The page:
News

  • New paper: classifying massive stars with machine learning!

    We’ve got another new paper from the UW Massive Stars research group! Led by UW grad student Trevor Dorn-Wallenstein, this paper started with a large database of optical and IR photometry (including data from Gaia, WISE, and 2MASS) and then tested several different machine learning methods for trying to spectroscopically classify these stars based on their photometry and light curves. […]
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  • New paper: gravitational waves from Thorne-Zytkow objects!

    A very cool new paper has just been accepted for publication! I did this research in collaboration with Lindsay DiMarchi, a PhD student at Northwestern University, and Jax Sanders, a physics professor at Marquette University. We explored the possibility of detecting Thorne-Zytkow objects with gravitational waves, modeling their gravitational wave signatures and finding that these objects should be detectable with […]
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  • A new astronomy class with The Great Courses!

    Today is the release date for a twenty-four lecture course series that I recently filmed with The Great Courses! Titled Great Heroes and Discoveries of Astronomy, the course explores some of the great discoveries that have shaped astronomy over the past century—and who’s responsible for them. From groundbreaking new theories to serendipitous observations, from engineering the world’s largest telescopes to […]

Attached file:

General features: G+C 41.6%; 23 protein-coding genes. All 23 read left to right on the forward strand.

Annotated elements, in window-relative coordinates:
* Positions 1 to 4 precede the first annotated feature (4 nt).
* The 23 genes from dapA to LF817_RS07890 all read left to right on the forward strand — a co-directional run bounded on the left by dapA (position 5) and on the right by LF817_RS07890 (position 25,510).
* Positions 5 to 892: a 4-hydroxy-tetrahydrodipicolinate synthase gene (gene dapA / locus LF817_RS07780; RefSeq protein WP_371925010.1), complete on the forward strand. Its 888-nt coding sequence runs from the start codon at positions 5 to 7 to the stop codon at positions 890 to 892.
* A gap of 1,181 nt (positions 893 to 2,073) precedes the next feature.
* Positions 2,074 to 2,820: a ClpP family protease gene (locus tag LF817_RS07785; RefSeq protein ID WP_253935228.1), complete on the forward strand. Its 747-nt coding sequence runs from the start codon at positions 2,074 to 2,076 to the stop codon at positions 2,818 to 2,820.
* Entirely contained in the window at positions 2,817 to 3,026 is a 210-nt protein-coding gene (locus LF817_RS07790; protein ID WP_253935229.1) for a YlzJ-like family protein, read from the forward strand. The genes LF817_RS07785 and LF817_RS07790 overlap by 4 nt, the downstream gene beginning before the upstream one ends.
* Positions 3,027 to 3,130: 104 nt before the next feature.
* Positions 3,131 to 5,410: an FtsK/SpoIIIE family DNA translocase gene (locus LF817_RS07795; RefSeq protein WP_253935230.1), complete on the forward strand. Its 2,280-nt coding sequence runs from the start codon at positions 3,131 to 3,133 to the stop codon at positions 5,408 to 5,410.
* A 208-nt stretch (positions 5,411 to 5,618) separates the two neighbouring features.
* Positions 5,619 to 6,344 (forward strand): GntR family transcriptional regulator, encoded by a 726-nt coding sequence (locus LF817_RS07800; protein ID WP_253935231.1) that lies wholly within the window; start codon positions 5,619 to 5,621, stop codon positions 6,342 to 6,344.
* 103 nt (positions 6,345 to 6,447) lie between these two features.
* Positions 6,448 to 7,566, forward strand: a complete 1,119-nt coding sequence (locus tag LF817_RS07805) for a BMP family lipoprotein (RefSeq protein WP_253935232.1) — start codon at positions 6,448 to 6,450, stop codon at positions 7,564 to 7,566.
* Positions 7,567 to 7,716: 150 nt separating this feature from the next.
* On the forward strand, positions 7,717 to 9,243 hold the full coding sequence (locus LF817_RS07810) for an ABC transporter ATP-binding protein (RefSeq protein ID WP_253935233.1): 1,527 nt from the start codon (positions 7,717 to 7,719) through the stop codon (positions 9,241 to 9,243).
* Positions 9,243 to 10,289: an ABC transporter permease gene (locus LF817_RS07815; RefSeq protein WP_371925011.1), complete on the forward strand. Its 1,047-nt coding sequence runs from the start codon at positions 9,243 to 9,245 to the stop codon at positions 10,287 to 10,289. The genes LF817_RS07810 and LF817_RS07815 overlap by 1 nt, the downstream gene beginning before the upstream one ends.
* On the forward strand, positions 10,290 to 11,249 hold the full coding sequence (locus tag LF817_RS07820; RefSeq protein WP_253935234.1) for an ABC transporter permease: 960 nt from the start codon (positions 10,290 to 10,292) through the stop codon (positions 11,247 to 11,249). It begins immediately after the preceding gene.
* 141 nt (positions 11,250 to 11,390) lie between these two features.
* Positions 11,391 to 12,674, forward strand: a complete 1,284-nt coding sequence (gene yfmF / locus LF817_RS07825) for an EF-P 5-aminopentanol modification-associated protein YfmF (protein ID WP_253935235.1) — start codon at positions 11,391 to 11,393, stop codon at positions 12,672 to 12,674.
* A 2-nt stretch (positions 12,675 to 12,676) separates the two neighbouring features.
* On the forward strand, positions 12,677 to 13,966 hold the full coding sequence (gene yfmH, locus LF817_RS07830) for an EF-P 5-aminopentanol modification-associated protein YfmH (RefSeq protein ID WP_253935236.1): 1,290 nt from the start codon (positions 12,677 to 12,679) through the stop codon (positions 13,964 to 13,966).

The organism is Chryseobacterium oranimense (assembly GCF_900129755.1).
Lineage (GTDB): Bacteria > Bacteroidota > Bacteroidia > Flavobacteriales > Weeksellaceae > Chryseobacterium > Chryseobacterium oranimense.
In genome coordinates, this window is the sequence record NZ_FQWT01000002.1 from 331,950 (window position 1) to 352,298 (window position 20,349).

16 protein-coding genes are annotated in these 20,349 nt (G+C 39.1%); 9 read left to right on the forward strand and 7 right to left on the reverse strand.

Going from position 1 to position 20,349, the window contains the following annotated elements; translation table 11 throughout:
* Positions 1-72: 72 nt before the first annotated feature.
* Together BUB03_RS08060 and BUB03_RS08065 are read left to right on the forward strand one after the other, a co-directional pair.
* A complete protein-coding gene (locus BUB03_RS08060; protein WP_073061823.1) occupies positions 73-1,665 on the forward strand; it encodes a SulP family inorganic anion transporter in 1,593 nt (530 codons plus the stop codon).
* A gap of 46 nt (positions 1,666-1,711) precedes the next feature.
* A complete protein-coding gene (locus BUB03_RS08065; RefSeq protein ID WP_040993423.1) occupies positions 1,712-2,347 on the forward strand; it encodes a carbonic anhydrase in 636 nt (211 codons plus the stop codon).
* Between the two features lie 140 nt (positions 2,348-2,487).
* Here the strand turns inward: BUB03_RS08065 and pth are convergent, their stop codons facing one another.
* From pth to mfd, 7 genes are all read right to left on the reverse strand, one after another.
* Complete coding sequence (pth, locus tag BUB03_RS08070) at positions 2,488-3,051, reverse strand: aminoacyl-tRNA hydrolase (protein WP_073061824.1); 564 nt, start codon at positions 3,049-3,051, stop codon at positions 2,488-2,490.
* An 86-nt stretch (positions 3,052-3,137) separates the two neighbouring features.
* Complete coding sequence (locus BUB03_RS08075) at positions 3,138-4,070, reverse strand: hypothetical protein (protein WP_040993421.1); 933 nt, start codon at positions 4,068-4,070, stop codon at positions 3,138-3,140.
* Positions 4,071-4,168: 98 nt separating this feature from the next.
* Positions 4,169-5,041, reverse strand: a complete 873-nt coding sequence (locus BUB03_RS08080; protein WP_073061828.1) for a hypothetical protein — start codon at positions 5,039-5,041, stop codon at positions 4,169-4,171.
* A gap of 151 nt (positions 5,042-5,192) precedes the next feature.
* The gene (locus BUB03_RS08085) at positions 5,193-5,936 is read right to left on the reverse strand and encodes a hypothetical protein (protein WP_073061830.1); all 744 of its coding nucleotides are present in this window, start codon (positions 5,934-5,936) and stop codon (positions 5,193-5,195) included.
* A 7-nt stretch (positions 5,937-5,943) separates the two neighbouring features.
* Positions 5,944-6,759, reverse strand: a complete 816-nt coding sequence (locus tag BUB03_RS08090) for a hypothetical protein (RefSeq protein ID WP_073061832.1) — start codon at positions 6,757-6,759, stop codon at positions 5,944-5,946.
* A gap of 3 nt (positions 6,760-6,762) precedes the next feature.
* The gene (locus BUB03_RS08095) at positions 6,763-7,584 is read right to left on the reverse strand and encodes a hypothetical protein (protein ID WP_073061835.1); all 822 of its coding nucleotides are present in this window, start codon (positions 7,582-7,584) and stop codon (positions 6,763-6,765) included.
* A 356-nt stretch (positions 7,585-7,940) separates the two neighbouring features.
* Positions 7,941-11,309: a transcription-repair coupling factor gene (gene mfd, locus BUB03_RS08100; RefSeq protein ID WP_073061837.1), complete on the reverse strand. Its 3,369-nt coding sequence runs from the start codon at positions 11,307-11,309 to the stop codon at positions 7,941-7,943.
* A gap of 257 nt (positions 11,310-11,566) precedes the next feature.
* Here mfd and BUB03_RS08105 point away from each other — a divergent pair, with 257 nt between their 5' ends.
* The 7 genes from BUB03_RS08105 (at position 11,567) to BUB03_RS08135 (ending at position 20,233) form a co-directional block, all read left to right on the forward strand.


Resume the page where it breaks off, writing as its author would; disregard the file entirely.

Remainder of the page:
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  • PhD Defense: congrats to Dr. Kathryn Neugent!

    Today was a big day; we celebrated our first PhD defense in the UW Massive Stars research group! Today Kathryn Neugent successfully defended her PhD thesis, “One Star, Two Star. Red Star, Blue Star: The Binary Fraction of Red Supergiants”. The thesis as a whole combines Kathryn’s work over the past several years on the photometric signature of binary red […]
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  • New paper: RSG binaries and metallicity!

    This new paper from our UW Massive Stars research group is a first: a single-author paper from UW grad student Kathryn Neugent! This is the concluding paper of Kathryn’s PhD thesis and starts by studying the red supergiant binary fraction in the nearby galaxies M31 and M33. Kathryn then builds on that work and her previous papers to study RSG […]
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